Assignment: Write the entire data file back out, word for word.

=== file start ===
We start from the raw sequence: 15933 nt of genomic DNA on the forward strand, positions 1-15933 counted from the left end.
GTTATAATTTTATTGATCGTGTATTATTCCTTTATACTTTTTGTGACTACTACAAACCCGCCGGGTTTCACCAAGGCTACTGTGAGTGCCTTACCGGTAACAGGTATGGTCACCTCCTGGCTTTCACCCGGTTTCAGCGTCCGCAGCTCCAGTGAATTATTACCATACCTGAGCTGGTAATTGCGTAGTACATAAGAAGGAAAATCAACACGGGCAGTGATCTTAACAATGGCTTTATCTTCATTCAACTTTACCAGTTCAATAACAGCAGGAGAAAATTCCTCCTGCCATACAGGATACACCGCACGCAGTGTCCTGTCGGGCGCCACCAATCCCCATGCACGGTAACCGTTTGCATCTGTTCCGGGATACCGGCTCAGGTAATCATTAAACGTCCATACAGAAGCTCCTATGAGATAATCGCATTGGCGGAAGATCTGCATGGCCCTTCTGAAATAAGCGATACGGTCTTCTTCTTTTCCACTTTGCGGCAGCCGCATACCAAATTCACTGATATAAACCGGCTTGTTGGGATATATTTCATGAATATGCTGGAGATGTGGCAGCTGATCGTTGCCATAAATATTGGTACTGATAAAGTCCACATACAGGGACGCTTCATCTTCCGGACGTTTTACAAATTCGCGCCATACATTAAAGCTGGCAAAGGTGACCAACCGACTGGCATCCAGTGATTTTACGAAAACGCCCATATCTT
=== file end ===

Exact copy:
We start from the raw sequence: 15933 nt of genomic DNA on the forward strand, positions 1-15933 counted from the left end.
GTTATAATTTTATTGATCGTGTATTATTCCTTTATACTTTTTGTGACTACTACAAACCCGCCGGGTTTCACCAAGGCTACTGTGAGTGCCTTACCGGTAACAGGTATGGTCACCTCCTGGCTTTCACCCGGTTTCAGCGTCCGCAGCTCCAGTGAATTATTACCATACCTGAGCTGGTAATTGCGTAGTACATAAGAAGGAAAATCAACACGGGCAGTGATCTTAACAATGGCTTTATCTTCATTCAACTTTACCAGTTCAATAACAGCAGGAGAAAATTCCTCCTGCCATACAGGATACACCGCACGCAGTGTCCTGTCGGGCGCCACCAATCCCCATGCACGGTAACCGTTTGCATCTGTTCCGGGATACCGGCTCAGGTAATCATTAAACGTCCATACAGAAGCTCCTATGAGATAATCGCATTGGCGGAAGATCTGCATGGCCCTTCTGAAATAAGCGATACGGTCTTCTTCTTTTCCACTTTGCGGCAGCCGCATACCAAATTCACTGATATAAACCGGCTTGTTGGGATATATTTCATGAATATGCTGGAGATGTGGCAGCTGATCGTTGCCATAAATATTGGTACTGATAAAGTCCACATACAGGGACGCTTCATCTTCCGGACGTTTTACAAATTCGCGCCATACATTAAAGCTGGCAAAGGTGACCAACCGACTGGCATCCAGTGATTTTACGAAAACGCCCATATCTT